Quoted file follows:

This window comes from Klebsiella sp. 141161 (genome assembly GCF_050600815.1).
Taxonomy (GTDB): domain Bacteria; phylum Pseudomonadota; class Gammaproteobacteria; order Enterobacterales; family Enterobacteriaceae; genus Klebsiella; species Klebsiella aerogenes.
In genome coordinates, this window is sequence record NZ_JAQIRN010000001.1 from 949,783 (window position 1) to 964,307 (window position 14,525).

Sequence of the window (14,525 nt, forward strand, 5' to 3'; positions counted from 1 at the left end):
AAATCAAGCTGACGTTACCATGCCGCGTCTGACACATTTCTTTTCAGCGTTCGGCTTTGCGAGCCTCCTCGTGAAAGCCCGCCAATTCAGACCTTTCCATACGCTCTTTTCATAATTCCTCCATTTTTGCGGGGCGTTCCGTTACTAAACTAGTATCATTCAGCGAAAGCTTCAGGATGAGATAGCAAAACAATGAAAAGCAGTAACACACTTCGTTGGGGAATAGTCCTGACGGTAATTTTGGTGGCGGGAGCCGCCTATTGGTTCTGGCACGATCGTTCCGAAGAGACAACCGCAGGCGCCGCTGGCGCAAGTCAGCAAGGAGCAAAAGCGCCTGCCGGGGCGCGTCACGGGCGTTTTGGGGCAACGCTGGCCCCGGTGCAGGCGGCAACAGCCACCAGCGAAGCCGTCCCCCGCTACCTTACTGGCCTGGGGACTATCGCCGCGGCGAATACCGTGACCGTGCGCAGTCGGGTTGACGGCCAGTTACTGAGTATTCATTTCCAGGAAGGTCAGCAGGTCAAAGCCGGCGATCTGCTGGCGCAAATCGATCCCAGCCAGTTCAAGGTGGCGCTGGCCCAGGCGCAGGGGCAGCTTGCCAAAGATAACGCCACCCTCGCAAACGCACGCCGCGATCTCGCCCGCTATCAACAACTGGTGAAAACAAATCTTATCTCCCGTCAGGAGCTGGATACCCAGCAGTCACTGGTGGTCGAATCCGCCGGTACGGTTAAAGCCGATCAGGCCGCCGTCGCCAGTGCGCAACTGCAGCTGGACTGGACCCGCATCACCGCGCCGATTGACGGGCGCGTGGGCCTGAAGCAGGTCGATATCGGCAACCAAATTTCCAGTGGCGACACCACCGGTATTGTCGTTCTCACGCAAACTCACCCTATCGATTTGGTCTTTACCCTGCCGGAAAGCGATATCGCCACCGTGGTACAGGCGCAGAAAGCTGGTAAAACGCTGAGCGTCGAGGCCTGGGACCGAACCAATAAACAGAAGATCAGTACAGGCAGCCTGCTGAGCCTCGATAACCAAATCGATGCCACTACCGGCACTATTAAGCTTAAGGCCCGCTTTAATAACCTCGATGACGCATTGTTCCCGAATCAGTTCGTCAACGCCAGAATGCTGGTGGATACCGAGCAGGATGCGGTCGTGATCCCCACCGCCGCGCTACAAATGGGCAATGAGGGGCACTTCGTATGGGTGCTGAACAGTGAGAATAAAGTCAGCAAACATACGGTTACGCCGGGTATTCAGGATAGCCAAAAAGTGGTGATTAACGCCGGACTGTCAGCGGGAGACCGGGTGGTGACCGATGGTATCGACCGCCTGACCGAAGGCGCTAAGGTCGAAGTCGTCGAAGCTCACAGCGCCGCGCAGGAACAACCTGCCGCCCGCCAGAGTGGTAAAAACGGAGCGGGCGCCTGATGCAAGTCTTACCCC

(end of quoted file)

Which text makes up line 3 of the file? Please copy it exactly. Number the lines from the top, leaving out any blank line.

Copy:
In genome coordinates, this window is sequence record NZ_JAQIRN010000001.1 from 949,783 (window position 1) to 964,307 (window position 14,525).